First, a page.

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plant genetic resources for food and agriculture - FAO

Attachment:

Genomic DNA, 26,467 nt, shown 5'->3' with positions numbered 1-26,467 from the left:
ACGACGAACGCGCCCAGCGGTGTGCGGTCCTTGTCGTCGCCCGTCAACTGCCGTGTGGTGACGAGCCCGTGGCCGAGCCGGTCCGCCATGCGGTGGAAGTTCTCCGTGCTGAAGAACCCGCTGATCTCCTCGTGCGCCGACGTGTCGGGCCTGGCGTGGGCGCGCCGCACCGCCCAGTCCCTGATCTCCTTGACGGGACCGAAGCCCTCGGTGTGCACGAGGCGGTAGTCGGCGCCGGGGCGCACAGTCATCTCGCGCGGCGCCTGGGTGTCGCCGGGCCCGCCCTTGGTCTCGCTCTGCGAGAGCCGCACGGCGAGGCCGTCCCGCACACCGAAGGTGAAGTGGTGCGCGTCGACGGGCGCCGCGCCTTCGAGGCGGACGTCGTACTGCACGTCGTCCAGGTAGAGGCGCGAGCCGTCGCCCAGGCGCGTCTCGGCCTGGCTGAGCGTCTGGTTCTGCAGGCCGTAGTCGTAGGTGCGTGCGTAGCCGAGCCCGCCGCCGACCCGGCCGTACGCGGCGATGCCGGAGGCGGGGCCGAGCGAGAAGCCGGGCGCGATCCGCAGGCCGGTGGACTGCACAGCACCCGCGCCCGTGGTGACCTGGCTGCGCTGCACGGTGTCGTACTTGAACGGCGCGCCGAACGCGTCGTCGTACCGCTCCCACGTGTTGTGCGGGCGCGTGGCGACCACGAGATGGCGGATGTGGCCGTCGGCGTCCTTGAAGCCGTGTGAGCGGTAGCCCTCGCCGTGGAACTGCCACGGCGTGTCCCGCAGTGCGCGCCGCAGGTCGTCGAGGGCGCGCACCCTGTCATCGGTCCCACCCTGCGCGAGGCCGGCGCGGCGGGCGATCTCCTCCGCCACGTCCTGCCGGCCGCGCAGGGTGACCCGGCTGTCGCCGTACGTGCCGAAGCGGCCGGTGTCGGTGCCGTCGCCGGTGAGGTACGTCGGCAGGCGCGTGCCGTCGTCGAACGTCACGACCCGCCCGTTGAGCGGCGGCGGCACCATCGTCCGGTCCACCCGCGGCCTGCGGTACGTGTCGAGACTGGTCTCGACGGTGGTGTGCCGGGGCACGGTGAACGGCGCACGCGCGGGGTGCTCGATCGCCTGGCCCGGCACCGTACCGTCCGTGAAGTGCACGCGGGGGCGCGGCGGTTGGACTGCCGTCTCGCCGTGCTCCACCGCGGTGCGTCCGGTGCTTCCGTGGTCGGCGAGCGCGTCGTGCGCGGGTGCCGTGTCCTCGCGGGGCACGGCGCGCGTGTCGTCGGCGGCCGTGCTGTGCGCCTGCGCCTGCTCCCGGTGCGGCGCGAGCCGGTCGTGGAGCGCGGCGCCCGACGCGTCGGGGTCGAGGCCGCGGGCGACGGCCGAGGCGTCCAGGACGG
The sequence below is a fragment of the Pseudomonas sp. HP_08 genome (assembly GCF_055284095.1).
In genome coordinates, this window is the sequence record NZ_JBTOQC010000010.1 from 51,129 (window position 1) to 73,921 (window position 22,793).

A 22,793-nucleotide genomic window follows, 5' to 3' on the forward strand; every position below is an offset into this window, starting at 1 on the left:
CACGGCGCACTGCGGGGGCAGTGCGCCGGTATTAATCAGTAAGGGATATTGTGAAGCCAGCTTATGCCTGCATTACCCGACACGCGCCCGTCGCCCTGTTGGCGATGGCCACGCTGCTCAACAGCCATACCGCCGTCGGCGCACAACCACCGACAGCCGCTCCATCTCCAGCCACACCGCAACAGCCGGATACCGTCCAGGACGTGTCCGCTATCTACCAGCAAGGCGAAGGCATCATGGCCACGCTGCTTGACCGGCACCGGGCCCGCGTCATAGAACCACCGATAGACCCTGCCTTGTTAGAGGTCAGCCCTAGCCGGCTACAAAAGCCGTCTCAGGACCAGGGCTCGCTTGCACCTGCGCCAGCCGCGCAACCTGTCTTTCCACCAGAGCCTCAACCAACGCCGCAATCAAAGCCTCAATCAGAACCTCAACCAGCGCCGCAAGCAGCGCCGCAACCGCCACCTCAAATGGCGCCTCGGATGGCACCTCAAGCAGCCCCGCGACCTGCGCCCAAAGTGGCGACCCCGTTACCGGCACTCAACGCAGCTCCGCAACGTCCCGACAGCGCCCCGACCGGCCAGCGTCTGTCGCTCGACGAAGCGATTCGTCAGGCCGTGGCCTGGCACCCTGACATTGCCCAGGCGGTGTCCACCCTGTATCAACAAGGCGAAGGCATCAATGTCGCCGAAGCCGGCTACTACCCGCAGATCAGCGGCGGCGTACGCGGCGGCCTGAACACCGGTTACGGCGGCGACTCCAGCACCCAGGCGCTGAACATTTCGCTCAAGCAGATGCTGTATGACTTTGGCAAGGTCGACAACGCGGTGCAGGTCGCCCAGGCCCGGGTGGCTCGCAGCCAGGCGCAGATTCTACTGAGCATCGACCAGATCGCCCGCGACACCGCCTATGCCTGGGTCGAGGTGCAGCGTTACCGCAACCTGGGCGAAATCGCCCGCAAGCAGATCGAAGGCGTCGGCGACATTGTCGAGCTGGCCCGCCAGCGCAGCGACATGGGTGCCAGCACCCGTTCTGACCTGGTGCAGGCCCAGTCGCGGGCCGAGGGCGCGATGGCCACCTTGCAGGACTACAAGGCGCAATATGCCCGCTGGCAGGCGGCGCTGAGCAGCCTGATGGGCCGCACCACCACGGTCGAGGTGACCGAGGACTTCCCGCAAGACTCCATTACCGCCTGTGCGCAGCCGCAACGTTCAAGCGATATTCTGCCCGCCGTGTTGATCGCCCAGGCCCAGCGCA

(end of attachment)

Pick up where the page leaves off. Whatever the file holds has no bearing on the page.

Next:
plant genetic resources for food and agriculture - FAO

THE STATE OF NATIONAL